'Rapping' up the practice week

In a special edition of "Camp Cowboy," T. Boone Pickens was on hand as the Cowboy newcomers learned a little about the university tradition. One particular tradition Pickens wasn't aware of happened to be the 'free-style rap contest' that ensued between different position players. Word has it that Josh Fields could do back-up vocals for Eminem...

The Oklahoma State football team took a break from their rigorous practice schedule Sunday evening to partake in some fun and tradition.


The entire team made the short trip to Camp Redlands for their own condensed version of Camp Cowboy, a program set up to help orient incoming OSU freshmen.


"This is an annual event for where we can kick back and let our hair down," OSU coach Les Miles said.


And let it down they did.


After a dinner of hamburgers and potato salad, the team headed inside the lodge where the counselors went through the fight song and the alma mater.


But first, three of the counselors greeted them with a skit of three men sitting and drunkenly talking about Miles.


"Les Miles would eat a homeless man if you asked him to," said one of the characters. "Les Miles breast feeds Bob Stoops," said another.


They went on with story after story, and when the skit ended, Miles stepped to the stage and wiped the tears from his eyes, no doubt from a mix of laughter and embarrassment.


Later the team watched highlight films of their past season, and then the big show … the freestyle rap contest.


Four contestants volunteered: freshman wide receiver Tommy Devereaux, sophomore wide receiver D'juan Woods, sophomore wide receiver Kenneth Williams and quarterback Josh "Why you be dippin in my Koolaid when you don't even know the flava" Fields, as introduced.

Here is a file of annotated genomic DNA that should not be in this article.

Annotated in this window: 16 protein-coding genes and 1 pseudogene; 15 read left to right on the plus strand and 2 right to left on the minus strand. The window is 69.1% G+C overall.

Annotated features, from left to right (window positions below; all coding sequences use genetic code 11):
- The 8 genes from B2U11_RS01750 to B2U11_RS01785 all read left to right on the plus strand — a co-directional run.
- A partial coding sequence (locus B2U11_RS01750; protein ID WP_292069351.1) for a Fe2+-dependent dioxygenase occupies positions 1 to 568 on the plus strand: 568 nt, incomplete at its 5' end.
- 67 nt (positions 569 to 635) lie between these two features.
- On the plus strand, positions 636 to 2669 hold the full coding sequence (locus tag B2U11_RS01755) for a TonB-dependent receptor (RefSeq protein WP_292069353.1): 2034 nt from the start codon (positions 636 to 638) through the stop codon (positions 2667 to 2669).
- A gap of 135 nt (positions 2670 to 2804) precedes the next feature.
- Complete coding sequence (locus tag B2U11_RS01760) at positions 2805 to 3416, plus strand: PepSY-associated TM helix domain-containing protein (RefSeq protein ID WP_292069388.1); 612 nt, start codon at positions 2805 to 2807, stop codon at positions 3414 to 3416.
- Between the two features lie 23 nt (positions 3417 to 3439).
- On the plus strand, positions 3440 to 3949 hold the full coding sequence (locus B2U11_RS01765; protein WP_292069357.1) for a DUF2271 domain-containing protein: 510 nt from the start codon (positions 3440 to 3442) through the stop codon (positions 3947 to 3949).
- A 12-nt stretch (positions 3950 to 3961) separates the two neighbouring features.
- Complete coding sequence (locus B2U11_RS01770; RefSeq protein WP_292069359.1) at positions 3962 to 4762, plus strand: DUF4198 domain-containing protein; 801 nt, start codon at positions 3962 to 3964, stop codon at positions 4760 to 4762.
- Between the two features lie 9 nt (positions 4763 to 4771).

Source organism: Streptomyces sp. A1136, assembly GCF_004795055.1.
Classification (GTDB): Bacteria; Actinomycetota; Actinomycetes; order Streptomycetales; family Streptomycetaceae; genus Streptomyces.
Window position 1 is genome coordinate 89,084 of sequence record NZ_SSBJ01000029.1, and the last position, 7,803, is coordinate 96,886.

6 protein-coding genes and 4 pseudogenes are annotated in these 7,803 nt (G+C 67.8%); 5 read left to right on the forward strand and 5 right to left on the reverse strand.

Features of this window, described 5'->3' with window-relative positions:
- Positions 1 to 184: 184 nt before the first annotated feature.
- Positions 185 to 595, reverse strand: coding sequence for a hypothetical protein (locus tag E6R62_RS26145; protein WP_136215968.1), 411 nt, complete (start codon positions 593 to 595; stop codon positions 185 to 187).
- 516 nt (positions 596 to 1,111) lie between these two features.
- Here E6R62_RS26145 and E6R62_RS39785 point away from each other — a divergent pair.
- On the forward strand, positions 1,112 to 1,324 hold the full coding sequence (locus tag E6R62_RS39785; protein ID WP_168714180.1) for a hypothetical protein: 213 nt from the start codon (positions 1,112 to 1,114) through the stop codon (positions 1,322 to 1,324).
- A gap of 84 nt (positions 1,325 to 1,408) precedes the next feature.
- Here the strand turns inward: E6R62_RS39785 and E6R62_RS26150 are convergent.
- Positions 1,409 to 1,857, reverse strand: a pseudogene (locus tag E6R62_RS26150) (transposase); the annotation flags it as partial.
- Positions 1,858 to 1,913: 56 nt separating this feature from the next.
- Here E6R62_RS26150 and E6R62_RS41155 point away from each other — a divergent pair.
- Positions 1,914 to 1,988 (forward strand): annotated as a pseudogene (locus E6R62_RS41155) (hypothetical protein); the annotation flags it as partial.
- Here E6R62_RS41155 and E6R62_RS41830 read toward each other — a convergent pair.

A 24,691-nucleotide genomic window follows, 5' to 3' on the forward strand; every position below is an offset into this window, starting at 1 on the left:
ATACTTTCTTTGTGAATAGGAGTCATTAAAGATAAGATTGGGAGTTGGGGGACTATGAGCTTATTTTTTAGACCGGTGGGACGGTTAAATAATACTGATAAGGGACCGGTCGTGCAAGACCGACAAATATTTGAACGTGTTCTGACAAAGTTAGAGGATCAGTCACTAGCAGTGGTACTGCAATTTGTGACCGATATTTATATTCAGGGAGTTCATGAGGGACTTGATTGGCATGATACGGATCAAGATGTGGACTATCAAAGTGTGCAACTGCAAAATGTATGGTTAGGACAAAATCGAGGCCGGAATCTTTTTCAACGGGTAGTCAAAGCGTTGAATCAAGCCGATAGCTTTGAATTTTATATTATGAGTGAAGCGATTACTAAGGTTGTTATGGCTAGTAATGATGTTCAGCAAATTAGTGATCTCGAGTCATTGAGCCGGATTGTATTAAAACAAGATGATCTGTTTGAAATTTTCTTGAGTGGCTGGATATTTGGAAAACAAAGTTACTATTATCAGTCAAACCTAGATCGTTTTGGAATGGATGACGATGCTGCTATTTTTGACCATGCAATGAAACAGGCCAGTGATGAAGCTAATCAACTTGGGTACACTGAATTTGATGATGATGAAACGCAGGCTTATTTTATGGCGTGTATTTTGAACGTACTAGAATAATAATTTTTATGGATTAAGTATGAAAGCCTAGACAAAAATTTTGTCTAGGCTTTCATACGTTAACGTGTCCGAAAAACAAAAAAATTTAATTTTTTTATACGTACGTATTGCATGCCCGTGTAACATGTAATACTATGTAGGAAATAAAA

Woods struggled with technical difficulties and couldn't seem to get in the flow, and Devereaux and Williams both brought loud laughs and cheers to the crowd.


But Fields brought down the house as he read his lyrics from a sheet of paper. He took a shot at every coach and some players as well.


He spouted classic lyrics such as "Coach Defo(rest) don't take my life, but I gotta know how you got your wife," and "Coach (Bill) Clay was born in 1903, the only person old as him is Gabe Lindsay."


Devereaux surged a comeback with a crack on the Woods brothers' cars that left everyone rolling, but Fields took the bragging rights to the house.


After the excitement died down, the team crossed over to the pavilion for a speech from the $70 million man, T. Boone Pickens.

Pickens, longtime donor and graduate of OSU, kept the lighthearted atmosphere by declaring he might try to play for the Cowboys next year.


"Believe it or not, I'm in condition, and I'm ready to play," Pickens said.


Keeping his speech short and sweet, Pickens told the team they were entering a new era, and many wins would follow.


He ended by telling them the story behind the saying "Win one for the Gipper," and left them with the thought, "Win one for Boone."


After Boone finished, the activities shifted to hilarity once again as junior offensive lineman Sam Mayes seemingly won a mock watermelon eating contest.


The contest was done to the tune of "Dueling Banjos," and to finish the duel, Mayes dumped his canoe of watermelon juice on his opponents head.


His opponent responded by trying to jokingly toss his shell at Mayes, but to no avail.


Concluding their evening, the team heard the history of Pistol Pete from one of this year's mascots, and sang the alma mater one last time before boarding the bus and returning to campus.

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